Animal Crossing: More than Just a Game

Animal Crossing New Horizons has taken the lockdown world by storm with its escapism to a tropical island where you can (literally) craft a new life for yourself. 

 

As a player of the game since its DS Lite days, my heart would break as daily, it seemed, people I followed on social media were buying it. I know there are bigger problems in the world right now, but I did feel betrayed by Nintendo for not making the game accessible on their older consoles – especially as I even had the not so good Wii version. I didn’t have a Switch as the hefty price tag seemed a bit frivolous. But then, once I’d finally convinced myself that it would be a worthwhile purchase, it was sold out. Everywhere

 

Until one day, rather miraculously, I stumbled onto the Argos website and… All colours of the Switch Lite were restocked, and, the physical copy of the game was available for delivery. Yes please!

 

What I’ve always loved about Animal Crossing is how real it feels (hear me out...). You can have what feels like to me, actual conversations with the animals who inhabit your island, who each have their own personalities. The seasons change as the real ones do and on New Horizons, the sense of reality goes even further... There’s thousands of fashion options – I think my AC self makes more of an effort with her appearance than I do. You can change up your hair instantly. Gone are the days of waiting to unlock the hair salon and having to spend your precious Bells on an unpredictable hairstyle.

 

There’s also a growing community on social media, full of custom designs for outfits, paths and so much more. It’s almost too easy to spend hours looking for design codes to increase your island’s star rating. You can also visit other people’s islands from across the world via the online Switch service, meaning you can visit friends and make new ones – not to mention, you can stock up on exotic fruit. I’m still on the hunt for peaches...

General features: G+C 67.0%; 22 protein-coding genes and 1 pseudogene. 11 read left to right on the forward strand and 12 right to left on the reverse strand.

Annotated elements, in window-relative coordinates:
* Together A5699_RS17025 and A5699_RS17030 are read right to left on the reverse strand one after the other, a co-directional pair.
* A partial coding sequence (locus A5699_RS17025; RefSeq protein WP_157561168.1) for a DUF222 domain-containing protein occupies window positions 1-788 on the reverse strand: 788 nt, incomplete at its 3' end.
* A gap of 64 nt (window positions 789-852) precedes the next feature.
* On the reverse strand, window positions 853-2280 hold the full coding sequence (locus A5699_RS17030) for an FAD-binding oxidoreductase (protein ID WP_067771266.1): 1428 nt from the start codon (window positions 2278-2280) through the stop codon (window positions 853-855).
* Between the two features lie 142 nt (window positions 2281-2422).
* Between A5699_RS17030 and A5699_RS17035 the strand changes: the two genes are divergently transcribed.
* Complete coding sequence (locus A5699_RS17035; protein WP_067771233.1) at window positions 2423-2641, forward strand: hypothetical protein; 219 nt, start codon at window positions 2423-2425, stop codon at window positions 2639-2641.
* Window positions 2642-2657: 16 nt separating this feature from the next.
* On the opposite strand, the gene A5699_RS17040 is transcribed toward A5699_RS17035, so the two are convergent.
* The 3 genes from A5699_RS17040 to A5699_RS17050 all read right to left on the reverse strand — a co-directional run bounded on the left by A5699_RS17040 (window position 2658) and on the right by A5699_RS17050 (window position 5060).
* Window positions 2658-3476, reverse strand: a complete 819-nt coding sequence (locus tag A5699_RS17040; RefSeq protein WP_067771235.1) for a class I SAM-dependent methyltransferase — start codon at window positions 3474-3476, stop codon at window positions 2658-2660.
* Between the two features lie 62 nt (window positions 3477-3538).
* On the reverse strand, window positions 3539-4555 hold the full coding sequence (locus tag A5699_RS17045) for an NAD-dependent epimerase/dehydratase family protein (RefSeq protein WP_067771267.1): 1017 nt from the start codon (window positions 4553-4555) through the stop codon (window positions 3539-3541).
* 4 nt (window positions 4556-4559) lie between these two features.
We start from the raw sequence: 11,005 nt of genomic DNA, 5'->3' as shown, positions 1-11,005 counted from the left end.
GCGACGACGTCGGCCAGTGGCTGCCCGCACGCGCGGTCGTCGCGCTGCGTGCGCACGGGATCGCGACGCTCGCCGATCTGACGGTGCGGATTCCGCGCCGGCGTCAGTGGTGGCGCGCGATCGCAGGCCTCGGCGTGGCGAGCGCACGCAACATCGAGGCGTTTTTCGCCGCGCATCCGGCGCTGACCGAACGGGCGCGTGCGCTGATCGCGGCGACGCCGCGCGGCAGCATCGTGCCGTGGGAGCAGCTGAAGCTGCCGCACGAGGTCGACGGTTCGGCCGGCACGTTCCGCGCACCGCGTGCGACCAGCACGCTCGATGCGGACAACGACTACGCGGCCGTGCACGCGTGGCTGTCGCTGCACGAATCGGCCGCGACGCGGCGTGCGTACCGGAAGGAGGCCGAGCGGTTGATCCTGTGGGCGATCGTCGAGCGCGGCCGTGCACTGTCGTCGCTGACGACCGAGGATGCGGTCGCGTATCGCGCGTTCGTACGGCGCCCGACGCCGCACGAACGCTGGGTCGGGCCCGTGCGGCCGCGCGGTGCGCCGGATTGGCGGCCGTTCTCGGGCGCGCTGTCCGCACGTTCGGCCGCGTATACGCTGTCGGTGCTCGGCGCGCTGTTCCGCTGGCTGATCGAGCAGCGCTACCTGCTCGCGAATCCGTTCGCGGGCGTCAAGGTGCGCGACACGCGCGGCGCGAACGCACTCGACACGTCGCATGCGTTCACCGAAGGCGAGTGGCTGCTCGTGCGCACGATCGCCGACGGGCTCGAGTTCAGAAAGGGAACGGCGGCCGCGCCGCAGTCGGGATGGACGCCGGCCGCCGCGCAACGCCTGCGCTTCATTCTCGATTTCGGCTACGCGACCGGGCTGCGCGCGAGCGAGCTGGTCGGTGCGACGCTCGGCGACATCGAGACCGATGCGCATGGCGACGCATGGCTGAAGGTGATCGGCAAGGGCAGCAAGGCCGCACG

I think that’s what’s making the game so popular. At a time where we can’t do the usual things we often take for granted, like meeting loved ones, getting a haircut or going on holiday, the game allows for a simulation of this. When the real world seems unbearable, the small world you can create for yourself in the game is a welcome distraction (maybe a little too much – I may have forgotten I’m still technically at university!). Nook’s Cranny restocks with new furniture, fossils are buried in different places and there’s always plenty of fish and bugs to catch, so spending my morning catching up on my island life has become part of my daily routine. The changes that each day on the island brings is also helping me differentiate the actual days from each other, because time does seem to have stood still over the past however many weeks lockdown has been.

 

My favourite new feature? The activities that your islanders get up to – from working out on the plaza to eating fruit under a tree, it’s really like they’re existing amongst you, waiting for you to pick up your Switch and carry on playing. 

 

At a time where my anxiety has been all over the place, the game is an ideal and reassuring escape into a new, but familiar world.